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An excerpt from www.HouseOfNames.com archives copyright 2000 - 2016


The name Rumbough is tied to the ancient Anglo-Saxon culture of England. It comes from Rumbald, an Old German personal name. This name came to England in the wake of the Norman Conquest in 1066, as King William encouraged the immigration from continental Europe of skilled tradesmen and artisans; many of these immigrants came from Germany. Saint Rumwold (Rumbold) was a medieval infant saint in England, said to have lived for three days in 662. He is said to have been full of Christian piety despite his young age, and able to speak from the moment of his birth, requested baptism, and delivered a sermon prior to his early death. Another Saint Rumbold (Rumold, Romuold) was an Irish or Scottish Christian missionary who was martyred near Mechelen by two men, whom he had denounced for their evil ways. St. Rumbold's Cathedral is found in Mechelen, Belgium and it is here that his remains are generally thought to be buried.

Rumbough Early Origins



The surname Rumbough was first found in Sussex at Rumbold's-Wyke (St. Rumbald), also named Rumboldswyke, a parish, in the union of West Hampnett, hundred of Box and Stockbridge, rape of Chichester. St Mary's Church, on Whyke Road, an 11th century church can still be found here and is in good repair.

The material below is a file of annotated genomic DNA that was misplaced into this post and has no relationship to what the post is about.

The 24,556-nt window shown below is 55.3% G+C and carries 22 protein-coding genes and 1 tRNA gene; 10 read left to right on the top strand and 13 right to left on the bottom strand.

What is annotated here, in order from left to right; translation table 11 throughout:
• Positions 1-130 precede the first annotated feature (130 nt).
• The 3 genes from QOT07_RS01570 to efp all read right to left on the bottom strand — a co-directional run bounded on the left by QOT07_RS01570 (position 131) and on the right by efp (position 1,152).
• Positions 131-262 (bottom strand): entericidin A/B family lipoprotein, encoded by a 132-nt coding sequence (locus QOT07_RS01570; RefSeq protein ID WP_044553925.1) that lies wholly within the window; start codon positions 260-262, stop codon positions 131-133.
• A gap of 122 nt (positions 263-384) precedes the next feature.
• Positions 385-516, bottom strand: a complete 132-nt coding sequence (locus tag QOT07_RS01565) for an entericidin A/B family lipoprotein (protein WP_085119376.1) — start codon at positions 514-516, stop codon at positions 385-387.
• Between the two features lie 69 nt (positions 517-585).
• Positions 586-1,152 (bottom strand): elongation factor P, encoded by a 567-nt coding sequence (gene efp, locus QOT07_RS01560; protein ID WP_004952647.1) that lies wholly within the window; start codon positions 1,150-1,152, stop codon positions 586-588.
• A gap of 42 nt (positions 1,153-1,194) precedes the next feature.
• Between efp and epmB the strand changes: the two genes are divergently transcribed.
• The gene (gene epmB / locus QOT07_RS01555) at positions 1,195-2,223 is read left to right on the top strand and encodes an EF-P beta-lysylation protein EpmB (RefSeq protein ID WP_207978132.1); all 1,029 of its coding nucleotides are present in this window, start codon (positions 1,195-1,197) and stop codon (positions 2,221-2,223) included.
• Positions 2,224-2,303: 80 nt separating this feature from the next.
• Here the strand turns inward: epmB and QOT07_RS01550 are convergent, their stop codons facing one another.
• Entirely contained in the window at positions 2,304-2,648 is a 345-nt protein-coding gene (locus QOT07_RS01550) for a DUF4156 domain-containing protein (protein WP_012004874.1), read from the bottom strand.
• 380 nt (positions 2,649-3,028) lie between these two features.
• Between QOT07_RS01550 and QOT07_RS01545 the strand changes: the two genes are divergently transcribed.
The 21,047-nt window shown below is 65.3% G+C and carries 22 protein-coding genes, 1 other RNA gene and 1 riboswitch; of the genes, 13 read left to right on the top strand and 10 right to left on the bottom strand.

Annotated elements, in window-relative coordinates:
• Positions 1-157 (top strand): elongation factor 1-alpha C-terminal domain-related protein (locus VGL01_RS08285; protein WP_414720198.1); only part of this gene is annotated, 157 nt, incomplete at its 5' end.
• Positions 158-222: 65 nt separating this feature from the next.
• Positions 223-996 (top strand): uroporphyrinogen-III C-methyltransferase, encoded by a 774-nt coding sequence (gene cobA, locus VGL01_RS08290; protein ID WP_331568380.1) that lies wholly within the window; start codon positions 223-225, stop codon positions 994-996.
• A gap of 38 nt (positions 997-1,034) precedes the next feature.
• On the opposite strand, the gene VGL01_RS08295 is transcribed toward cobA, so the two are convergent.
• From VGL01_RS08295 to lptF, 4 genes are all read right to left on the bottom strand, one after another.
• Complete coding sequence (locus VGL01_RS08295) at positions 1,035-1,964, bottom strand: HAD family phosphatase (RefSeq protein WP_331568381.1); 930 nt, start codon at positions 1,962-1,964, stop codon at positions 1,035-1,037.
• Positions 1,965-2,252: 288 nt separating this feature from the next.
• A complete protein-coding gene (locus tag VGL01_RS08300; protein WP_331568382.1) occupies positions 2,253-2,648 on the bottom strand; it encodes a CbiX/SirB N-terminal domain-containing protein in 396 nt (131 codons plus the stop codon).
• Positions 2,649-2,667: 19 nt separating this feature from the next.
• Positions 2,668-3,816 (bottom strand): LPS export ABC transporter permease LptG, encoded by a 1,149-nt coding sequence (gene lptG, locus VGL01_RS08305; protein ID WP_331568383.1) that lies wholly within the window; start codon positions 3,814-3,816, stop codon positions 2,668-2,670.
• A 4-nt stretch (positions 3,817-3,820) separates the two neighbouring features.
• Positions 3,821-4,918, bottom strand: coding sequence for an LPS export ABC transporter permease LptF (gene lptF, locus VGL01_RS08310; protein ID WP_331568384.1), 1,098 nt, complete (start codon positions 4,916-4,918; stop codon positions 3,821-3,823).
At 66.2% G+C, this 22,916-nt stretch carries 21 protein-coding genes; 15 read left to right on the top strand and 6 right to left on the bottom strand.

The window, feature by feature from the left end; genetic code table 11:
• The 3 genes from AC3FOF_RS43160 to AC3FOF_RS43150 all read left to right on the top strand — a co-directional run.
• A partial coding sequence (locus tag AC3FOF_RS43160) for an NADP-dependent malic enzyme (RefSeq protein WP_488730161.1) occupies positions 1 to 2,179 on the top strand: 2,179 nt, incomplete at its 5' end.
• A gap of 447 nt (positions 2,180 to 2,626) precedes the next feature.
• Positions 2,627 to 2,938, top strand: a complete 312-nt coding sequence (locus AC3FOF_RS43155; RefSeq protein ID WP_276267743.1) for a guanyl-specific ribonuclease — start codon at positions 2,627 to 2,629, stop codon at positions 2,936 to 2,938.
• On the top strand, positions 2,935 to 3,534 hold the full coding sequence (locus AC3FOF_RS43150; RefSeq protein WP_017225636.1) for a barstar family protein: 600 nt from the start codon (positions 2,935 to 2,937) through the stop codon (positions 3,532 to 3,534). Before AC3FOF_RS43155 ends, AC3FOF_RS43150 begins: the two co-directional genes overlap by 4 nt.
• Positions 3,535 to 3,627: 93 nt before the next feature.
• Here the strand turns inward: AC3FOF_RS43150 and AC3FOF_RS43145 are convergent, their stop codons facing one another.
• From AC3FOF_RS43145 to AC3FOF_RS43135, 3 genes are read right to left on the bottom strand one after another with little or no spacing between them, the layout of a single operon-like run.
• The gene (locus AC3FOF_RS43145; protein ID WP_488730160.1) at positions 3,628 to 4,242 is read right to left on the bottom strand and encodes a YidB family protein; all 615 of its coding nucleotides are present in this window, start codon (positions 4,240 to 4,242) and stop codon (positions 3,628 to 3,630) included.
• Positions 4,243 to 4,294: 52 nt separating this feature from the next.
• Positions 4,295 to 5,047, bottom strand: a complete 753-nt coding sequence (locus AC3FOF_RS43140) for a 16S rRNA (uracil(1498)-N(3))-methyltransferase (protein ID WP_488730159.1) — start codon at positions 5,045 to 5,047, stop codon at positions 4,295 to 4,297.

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Rumbough Spelling Variations


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Rumbough Spelling Variations



Only recently has spelling become standardized in the English language. As the English language evolved in the Middle Ages, the spelling of names changed also. The name Rumbough has undergone many spelling variations, including Rumbold, Rumbald, Rumble, Rumball, Rumbow and others.

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Rumbough Early History


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Rumbough Early History



This web page shows only a small excerpt of our Rumbough research. Another 183 words (13 lines of text) covering the years 1207, 1622 and 1685 are included under the topic Early Rumbough History in all our PDF Extended History products and printed products wherever possible.